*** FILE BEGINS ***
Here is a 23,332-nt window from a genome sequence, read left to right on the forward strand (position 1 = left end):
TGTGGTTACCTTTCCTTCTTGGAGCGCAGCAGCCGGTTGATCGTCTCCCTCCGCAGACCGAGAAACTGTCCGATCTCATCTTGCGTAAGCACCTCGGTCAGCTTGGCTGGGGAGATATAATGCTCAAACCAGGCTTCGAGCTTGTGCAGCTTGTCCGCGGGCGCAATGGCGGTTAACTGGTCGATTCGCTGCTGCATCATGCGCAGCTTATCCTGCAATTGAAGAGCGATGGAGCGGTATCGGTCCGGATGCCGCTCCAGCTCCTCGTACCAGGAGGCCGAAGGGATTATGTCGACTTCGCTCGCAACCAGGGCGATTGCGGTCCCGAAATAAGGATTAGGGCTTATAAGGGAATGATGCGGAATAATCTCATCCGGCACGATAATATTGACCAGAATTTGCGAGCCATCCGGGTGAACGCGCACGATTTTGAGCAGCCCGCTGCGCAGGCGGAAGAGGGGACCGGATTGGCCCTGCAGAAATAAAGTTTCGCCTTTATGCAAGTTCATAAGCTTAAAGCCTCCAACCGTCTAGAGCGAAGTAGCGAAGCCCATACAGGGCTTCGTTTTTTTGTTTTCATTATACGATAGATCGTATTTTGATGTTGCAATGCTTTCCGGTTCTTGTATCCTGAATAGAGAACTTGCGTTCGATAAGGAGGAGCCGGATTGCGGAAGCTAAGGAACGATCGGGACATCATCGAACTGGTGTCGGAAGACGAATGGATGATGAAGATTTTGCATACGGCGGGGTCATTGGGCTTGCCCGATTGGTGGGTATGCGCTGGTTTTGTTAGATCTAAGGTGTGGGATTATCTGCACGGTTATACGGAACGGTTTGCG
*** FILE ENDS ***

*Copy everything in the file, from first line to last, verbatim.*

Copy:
Here is a 23,332-nt window from a genome sequence, read left to right on the forward strand (position 1 = left end):
TGTGGTTACCTTTCCTTCTTGGAGCGCAGCAGCCGGTTGATCGTCTCCCTCCGCAGACCGAGAAACTGTCCGATCTCATCTTGCGTAAGCACCTCGGTCAGCTTGGCTGGGGAGATATAATGCTCAAACCAGGCTTCGAGCTTGTGCAGCTTGTCCGCGGGCGCAATGGCGGTTAACTGGTCGATTCGCTGCTGCATCATGCGCAGCTTATCCTGCAATTGAAGAGCGATGGAGCGGTATCGGTCCGGATGCCGCTCCAGCTCCTCGTACCAGGAGGCCGAAGGGATTATGTCGACTTCGCTCGCAACCAGGGCGATTGCGGTCCCGAAATAAGGATTAGGGCTTATAAGGGAATGATGCGGAATAATCTCATCCGGCACGATAATATTGACCAGAATTTGCGAGCCATCCGGGTGAACGCGCACGATTTTGAGCAGCCCGCTGCGCAGGCGGAAGAGGGGACCGGATTGGCCCTGCAGAAATAAAGTTTCGCCTTTATGCAAGTTCATAAGCTTAAAGCCTCCAACCGTCTAGAGCGAAGTAGCGAAGCCCATACAGGGCTTCGTTTTTTTGTTTTCATTATACGATAGATCGTATTTTGATGTTGCAATGCTTTCCGGTTCTTGTATCCTGAATAGAGAACTTGCGTTCGATAAGGAGGAGCCGGATTGCGGAAGCTAAGGAACGATCGGGACATCATCGAACTGGTGTCGGAAGACGAATGGATGATGAAGATTTTGCATACGGCGGGGTCATTGGGCTTGCCCGATTGGTGGGTATGCGCTGGTTTTGTTAGATCTAAGGTGTGGGATTATCTGCACGGTTATACGGAACGGTTTGCG